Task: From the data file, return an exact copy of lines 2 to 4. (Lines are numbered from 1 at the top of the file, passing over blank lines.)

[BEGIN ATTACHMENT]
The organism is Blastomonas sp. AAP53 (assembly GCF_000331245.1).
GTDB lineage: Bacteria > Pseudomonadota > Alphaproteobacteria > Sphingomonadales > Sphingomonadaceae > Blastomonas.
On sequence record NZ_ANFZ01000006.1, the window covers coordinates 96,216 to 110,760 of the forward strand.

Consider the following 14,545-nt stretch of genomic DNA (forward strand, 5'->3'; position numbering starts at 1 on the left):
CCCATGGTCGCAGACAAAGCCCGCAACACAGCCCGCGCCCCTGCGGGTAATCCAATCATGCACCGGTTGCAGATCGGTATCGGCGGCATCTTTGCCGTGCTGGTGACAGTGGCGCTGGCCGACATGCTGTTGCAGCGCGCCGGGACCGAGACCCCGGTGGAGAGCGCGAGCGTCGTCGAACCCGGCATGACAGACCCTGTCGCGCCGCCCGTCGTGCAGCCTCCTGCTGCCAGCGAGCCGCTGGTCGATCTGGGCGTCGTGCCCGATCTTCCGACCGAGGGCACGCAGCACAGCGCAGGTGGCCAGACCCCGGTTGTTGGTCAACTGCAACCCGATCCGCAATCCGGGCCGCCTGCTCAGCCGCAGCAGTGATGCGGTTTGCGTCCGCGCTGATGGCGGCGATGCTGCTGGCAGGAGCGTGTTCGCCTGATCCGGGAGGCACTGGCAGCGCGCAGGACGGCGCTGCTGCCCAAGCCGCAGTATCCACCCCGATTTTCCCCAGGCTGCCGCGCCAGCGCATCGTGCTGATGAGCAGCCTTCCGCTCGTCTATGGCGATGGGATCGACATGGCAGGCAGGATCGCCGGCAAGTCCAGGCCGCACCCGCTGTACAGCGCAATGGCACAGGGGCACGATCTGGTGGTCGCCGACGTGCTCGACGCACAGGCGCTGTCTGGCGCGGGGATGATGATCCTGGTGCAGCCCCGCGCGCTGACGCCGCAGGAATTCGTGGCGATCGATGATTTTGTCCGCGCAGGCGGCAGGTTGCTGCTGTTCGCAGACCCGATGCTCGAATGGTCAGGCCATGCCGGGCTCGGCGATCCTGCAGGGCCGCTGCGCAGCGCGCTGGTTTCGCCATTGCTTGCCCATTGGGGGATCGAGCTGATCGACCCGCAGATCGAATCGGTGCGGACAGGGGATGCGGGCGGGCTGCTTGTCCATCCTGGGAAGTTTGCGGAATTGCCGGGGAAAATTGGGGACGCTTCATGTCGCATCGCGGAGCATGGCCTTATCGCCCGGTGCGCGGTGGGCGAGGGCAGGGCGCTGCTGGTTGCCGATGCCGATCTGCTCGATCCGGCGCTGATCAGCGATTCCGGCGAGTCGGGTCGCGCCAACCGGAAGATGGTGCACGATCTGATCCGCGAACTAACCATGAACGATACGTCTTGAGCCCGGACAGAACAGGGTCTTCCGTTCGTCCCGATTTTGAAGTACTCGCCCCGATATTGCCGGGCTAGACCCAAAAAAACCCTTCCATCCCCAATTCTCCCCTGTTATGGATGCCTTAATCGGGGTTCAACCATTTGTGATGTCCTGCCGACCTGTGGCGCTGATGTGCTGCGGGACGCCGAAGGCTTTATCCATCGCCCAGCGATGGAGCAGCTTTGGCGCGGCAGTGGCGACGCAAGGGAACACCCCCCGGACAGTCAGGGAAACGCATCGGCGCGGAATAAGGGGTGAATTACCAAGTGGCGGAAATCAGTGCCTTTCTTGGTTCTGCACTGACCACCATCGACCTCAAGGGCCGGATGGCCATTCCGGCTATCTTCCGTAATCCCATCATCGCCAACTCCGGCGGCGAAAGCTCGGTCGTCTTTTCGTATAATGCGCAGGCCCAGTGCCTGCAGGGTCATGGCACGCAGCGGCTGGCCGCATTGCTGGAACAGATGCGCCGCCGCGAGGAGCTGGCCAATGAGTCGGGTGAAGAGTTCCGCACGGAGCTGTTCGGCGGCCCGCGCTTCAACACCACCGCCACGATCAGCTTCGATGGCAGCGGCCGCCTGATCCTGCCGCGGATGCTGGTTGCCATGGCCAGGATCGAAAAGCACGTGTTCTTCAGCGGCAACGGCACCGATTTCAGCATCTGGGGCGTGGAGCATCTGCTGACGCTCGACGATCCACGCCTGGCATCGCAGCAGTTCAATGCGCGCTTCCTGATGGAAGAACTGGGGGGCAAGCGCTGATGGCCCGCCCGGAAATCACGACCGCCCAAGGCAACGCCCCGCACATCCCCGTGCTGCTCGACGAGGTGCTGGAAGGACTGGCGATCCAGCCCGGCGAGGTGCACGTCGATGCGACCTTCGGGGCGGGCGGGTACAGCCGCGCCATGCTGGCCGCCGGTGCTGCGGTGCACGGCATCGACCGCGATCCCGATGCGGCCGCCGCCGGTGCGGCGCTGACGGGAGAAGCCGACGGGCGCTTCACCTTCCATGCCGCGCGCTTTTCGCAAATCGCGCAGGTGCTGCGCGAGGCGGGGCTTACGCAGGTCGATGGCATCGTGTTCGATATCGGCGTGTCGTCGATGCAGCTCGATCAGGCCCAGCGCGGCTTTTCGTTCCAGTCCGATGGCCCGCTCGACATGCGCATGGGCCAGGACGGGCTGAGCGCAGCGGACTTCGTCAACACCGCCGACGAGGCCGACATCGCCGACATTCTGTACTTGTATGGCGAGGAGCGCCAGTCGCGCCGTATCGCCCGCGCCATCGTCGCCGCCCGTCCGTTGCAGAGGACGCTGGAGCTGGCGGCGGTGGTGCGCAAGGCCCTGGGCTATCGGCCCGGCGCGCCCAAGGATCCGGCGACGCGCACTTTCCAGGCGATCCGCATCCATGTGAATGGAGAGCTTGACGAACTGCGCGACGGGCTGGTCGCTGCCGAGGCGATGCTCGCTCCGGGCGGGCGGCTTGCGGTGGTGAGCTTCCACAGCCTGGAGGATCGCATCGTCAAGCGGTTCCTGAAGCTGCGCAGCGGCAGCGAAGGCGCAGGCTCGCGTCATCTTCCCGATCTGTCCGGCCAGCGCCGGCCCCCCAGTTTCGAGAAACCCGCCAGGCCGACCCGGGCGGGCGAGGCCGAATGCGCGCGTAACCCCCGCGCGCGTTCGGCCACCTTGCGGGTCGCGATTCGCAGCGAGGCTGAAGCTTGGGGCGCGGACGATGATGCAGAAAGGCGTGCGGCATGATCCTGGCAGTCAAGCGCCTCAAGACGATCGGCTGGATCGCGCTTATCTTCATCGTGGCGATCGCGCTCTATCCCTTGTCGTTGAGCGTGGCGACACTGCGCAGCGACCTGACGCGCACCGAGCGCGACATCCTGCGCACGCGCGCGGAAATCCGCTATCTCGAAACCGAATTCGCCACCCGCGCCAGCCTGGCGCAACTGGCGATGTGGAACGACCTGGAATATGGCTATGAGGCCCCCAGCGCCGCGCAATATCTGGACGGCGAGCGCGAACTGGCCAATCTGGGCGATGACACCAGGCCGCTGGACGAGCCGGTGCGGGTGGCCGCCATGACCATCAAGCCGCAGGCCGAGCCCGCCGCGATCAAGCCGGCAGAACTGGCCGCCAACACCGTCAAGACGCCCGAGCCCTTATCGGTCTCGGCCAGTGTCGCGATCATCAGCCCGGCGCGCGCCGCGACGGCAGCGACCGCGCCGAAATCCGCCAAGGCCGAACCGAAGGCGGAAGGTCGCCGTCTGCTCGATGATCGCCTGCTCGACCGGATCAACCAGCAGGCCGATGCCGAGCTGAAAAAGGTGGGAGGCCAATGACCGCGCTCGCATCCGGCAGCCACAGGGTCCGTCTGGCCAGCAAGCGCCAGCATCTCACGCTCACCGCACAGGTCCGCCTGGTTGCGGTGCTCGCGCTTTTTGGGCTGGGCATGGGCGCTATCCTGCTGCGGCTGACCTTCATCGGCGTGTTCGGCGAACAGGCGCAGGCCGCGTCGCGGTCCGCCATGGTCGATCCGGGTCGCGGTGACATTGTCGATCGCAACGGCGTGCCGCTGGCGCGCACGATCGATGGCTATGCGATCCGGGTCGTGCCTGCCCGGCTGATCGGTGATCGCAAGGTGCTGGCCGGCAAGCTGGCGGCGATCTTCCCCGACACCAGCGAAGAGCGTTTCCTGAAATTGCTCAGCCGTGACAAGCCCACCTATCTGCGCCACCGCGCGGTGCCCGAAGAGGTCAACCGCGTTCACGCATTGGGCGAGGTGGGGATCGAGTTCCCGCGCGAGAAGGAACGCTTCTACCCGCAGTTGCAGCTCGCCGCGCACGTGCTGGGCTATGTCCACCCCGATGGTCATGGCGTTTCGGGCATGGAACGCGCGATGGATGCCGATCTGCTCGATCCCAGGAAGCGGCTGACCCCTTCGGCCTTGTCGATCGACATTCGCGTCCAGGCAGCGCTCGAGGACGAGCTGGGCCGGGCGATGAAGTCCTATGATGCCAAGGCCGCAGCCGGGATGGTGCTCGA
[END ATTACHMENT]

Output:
GTDB lineage: Bacteria > Pseudomonadota > Alphaproteobacteria > Sphingomonadales > Sphingomonadaceae > Blastomonas.
On sequence record NZ_ANFZ01000006.1, the window covers coordinates 96,216 to 110,760 of the forward strand.

Consider the following 14,545-nt stretch of genomic DNA (forward strand, 5'->3'; position numbering starts at 1 on the left):